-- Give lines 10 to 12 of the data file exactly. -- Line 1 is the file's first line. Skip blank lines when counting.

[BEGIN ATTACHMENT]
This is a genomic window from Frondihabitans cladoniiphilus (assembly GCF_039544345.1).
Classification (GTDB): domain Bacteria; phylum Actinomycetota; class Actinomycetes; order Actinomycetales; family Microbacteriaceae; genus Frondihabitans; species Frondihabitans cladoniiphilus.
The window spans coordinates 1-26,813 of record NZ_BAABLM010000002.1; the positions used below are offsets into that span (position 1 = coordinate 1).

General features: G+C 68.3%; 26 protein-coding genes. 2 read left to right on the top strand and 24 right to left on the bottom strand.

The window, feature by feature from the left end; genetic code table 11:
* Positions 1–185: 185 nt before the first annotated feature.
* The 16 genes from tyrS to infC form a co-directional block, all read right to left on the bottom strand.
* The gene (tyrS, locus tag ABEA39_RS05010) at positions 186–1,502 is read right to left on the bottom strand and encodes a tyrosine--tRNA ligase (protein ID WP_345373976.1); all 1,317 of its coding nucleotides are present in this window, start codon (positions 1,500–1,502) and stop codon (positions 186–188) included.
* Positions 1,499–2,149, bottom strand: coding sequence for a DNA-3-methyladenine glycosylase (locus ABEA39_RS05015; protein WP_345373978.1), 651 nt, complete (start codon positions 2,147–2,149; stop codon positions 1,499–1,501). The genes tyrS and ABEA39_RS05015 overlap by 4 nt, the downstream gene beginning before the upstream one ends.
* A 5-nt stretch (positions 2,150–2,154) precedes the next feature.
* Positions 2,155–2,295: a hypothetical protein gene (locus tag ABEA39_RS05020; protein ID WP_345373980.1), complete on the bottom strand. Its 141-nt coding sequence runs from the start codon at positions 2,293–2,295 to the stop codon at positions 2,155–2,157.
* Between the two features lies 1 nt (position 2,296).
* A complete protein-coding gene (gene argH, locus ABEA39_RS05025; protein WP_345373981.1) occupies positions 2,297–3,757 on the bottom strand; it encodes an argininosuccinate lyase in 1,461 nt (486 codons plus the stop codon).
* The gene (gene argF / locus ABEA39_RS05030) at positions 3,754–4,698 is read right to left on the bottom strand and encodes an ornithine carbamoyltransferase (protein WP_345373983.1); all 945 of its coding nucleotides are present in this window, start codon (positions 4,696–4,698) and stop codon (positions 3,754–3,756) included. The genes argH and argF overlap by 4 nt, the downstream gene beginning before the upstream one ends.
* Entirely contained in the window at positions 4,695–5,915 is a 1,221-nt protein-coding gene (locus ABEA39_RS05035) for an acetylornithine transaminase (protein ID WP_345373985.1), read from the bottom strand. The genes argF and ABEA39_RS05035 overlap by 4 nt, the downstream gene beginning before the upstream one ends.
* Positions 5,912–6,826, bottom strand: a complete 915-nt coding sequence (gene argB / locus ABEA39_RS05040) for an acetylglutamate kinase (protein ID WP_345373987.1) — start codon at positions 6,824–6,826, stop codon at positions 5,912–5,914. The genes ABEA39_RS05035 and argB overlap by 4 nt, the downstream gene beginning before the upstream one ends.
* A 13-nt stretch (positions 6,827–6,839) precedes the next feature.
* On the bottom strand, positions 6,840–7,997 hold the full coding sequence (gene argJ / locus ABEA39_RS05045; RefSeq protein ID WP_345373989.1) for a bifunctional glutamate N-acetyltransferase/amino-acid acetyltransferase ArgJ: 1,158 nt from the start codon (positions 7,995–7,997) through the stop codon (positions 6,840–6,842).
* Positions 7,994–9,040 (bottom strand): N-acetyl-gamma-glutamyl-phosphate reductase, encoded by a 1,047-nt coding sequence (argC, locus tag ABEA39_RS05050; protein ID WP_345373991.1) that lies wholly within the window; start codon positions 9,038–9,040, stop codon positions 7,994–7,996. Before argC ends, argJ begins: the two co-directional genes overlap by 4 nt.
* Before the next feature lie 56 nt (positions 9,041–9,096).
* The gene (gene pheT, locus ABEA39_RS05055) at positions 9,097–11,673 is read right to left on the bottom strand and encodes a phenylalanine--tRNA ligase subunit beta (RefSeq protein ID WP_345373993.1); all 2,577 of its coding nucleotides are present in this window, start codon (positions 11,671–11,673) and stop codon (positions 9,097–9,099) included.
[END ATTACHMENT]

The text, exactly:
* A 5-nt stretch (positions 2,150–2,154) precedes the next feature.
* Positions 2,155–2,295: a hypothetical protein gene (locus tag ABEA39_RS05020; protein ID WP_345373980.1), complete on the bottom strand. Its 141-nt coding sequence runs from the start codon at positions 2,293–2,295 to the stop codon at positions 2,155–2,157.
* Between the two features lies 1 nt (position 2,296).